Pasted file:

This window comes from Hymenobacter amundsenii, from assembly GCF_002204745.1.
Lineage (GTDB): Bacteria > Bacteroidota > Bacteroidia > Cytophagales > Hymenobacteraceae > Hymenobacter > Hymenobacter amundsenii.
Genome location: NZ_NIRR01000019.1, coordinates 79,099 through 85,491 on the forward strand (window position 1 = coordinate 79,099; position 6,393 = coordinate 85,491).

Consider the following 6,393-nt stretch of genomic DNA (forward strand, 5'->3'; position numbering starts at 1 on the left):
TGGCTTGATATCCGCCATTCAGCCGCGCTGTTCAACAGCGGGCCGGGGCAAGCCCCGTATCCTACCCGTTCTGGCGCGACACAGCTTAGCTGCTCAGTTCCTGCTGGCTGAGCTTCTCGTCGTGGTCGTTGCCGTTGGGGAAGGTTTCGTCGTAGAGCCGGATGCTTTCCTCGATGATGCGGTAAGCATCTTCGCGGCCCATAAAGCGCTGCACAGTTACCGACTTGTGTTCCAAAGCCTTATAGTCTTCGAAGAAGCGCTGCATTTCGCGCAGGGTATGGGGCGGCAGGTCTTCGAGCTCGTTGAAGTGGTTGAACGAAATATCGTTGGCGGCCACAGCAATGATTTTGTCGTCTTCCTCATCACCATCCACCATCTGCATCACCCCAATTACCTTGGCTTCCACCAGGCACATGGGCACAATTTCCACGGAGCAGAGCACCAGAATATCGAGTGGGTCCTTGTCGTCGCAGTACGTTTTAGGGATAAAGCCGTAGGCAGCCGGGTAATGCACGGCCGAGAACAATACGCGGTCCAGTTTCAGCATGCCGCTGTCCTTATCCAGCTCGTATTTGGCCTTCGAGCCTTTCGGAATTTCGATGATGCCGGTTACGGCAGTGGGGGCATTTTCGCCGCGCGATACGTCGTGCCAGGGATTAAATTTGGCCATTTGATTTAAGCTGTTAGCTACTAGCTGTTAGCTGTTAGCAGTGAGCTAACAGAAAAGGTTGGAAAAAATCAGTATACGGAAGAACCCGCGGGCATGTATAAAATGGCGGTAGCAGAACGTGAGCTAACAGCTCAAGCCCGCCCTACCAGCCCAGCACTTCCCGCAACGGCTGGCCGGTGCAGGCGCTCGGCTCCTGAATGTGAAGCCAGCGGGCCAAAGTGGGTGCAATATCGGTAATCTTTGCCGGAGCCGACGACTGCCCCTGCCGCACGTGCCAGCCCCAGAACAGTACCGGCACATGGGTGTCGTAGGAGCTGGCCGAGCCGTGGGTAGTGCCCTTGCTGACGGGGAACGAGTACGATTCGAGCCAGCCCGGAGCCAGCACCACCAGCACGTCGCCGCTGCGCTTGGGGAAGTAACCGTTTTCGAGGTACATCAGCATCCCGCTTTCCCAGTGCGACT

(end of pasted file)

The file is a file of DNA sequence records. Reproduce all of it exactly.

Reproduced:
This window comes from Hymenobacter amundsenii, from assembly GCF_002204745.1.
Lineage (GTDB): Bacteria > Bacteroidota > Bacteroidia > Cytophagales > Hymenobacteraceae > Hymenobacter > Hymenobacter amundsenii.
Genome location: NZ_NIRR01000019.1, coordinates 79,099 through 85,491 on the forward strand (window position 1 = coordinate 79,099; position 6,393 = coordinate 85,491).

Consider the following 6,393-nt stretch of genomic DNA (forward strand, 5'->3'; position numbering starts at 1 on the left):
TGGCTTGATATCCGCCATTCAGCCGCGCTGTTCAACAGCGGGCCGGGGCAAGCCCCGTATCCTACCCGTTCTGGCGCGACACAGCTTAGCTGCTCAGTTCCTGCTGGCTGAGCTTCTCGTCGTGGTCGTTGCCGTTGGGGAAGGTTTCGTCGTAGAGCCGGATGCTTTCCTCGATGATGCGGTAAGCATCTTCGCGGCCCATAAAGCGCTGCACAGTTACCGACTTGTGTTCCAAAGCCTTATAGTCTTCGAAGAAGCGCTGCATTTCGCGCAGGGTATGGGGCGGCAGGTCTTCGAGCTCGTTGAAGTGGTTGAACGAAATATCGTTGGCGGCCACAGCAATGATTTTGTCGTCTTCCTCATCACCATCCACCATCTGCATCACCCCAATTACCTTGGCTTCCACCAGGCACATGGGCACAATTTCCACGGAGCAGAGCACCAGAATATCGAGTGGGTCCTTGTCGTCGCAGTACGTTTTAGGGATAAAGCCGTAGGCAGCCGGGTAATGCACGGCCGAGAACAATACGCGGTCCAGTTTCAGCATGCCGCTGTCCTTATCCAGCTCGTATTTGGCCTTCGAGCCTTTCGGAATTTCGATGATGCCGGTTACGGCAGTGGGGGCATTTTCGCCGCGCGATACGTCGTGCCAGGGATTAAATTTGGCCATTTGATTTAAGCTGTTAGCTACTAGCTGTTAGCTGTTAGCAGTGAGCTAACAGAAAAGGTTGGAAAAAATCAGTATACGGAAGAACCCGCGGGCATGTATAAAATGGCGGTAGCAGAACGTGAGCTAACAGCTCAAGCCCGCCCTACCAGCCCAGCACTTCCCGCAACGGCTGGCCGGTGCAGGCGCTCGGCTCCTGAATGTGAAGCCAGCGGGCCAAAGTGGGTGCAATATCGGTAATCTTTGCCGGAGCCGACGACTGCCCCTGCCGCACGTGCCAGCCCCAGAACAGTACCGGCACATGGGTGTCGTAGGAGCTGGCCGAGCCGTGGGTAGTGCCCTTGCTGACGGGGAACGAGTACGATTCGAGCCAGCCCGGAGCCAGCACCACCAGCACGTCGCCGCTGCGCTTGGGGAAGTAACCGTTTTCGAGGTACATCAGCATCCCGCTTTCCCAGTGCGACT